# dcli ls /home | grep user_name
    

Example 3-1 creates a user named jdoe with a primary group of hadoop and an addition group of hive.

Example 3-1 Creating a Hadoop User

# sudo -u hdfs hadoop fs -mkdir /user/jdoe
# sudo -u hdfs hadoop fs -chown jdoe:hadoop /user/jdoe
# hadoop fs -ls /user
Found 5 items
drwx------   - hdfs     supergroup          0 2013-01-16 13:50 /user/hdfs
drwxr-xr-x   - hive     supergroup          0 2013-01-16 12:58 /user/hive
drwxr-xr-x   - jdoe     jdoe                0 2013-01-18 14:04 /user/jdoe
drwxr-xr-x   - oozie    hadoop              0 2013-01-16 13:01 /user/oozie
drwxr-xr-x   - oracle   hadoop              0 2013-01-16 13:01 /user/oracle
# dcli useradd -G hadoop,hive -m jdoe
# dcli id jdoe
bda1node01: uid=1001(jdoe) gid=1003(jdoe) groups=1003(jdoe),127(hive),123(hadoop)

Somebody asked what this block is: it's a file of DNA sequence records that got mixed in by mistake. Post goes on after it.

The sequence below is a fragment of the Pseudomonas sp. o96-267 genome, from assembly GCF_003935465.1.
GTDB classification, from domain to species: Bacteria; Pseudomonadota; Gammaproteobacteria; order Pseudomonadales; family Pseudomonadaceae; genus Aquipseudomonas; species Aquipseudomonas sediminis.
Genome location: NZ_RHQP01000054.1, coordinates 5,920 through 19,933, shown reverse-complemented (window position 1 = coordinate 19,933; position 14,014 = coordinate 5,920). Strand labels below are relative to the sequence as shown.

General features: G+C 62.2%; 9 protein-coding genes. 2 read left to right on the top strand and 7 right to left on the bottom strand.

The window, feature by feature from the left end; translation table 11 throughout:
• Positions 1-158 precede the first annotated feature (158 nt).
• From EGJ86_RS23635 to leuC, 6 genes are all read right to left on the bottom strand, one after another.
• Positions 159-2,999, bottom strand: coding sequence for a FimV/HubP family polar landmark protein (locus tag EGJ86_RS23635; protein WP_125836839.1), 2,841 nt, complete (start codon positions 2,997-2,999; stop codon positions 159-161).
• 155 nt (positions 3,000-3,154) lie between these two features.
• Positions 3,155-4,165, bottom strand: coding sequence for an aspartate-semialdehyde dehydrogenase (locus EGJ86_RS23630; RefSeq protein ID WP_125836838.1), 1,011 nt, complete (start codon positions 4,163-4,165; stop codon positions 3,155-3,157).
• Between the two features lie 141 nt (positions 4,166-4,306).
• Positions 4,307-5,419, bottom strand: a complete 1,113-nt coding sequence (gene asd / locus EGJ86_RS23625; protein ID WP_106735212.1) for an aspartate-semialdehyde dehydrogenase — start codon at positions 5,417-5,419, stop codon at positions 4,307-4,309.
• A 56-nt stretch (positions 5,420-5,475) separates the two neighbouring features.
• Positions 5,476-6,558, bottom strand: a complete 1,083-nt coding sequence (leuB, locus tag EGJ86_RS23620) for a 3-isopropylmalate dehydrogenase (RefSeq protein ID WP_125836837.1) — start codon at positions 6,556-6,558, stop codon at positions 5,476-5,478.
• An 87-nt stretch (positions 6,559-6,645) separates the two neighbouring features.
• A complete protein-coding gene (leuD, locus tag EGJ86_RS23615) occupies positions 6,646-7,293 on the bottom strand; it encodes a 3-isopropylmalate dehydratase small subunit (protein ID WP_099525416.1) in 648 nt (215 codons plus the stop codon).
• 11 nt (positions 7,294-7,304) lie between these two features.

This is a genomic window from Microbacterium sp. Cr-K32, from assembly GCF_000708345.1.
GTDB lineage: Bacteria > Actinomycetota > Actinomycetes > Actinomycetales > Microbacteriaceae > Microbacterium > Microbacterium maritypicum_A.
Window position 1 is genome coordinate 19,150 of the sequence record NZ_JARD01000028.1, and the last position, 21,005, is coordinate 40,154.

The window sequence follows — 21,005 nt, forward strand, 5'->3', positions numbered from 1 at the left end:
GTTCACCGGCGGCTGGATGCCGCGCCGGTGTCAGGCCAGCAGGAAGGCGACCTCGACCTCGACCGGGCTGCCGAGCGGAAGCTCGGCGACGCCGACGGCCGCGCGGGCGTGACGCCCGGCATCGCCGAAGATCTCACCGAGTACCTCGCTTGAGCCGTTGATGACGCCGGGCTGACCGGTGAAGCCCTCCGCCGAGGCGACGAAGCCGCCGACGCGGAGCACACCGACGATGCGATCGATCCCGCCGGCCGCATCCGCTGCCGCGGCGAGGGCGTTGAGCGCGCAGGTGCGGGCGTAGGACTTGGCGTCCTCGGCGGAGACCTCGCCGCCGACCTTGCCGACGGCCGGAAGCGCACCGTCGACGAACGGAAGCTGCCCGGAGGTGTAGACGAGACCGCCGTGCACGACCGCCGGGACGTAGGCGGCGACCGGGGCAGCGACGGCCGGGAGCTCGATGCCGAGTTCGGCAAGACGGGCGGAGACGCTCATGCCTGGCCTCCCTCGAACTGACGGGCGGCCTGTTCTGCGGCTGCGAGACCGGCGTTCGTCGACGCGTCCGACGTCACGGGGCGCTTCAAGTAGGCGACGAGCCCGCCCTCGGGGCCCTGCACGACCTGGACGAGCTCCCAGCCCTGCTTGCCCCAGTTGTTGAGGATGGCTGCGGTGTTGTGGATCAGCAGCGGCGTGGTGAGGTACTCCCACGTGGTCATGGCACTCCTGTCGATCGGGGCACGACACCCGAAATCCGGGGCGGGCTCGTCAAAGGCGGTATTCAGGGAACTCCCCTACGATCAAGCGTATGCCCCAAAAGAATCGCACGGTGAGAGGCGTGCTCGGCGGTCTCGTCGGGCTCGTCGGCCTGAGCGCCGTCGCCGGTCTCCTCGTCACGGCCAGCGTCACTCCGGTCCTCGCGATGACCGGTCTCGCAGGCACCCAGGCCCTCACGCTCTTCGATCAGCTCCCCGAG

bda1node02: uid=1001(jdoe) gid=1003(jdoe) groups=1003(jdoe),123(hadoop),127(hive)
bda1node03: uid=1001(jdoe) gid=1003(jdoe) groups=1003(jdoe),123(hadoop),127(hive)
     .
     .
     .
# dcli ls /home | grep jdoe
bda1node01: jdoe
bda1node02: jdoe
bda1node03: jdoe

3.2.2 Providing User Login Privileges (Optional)

Users do not need login privileges on Oracle Big Data Appliance to run MapReduce jobs from a remote client. However, for those who want to log in to Oracle Big Data Appliance, you must set a password. You can set or reset a password the same way.

To set a user password across all Oracle Big Data Appliance servers:  

  1. Create a Hadoop cluster user as described in "Creating Hadoop Cluster Users.".

  2. Confirm that the user does not have a password:

    # dcli passwd -S user_name
    bda1node01.example.com: jdoe NP 2013-01-22 0 99999 7 -1 (Empty password.)
    bda1node02.example.com: jdoe NP 2013-01-22 0 99999 7 -1 (Empty password.)
    bda1node03.example.com: jdoe NP 2013-01-22 0 99999 7 -1 (Empty password.)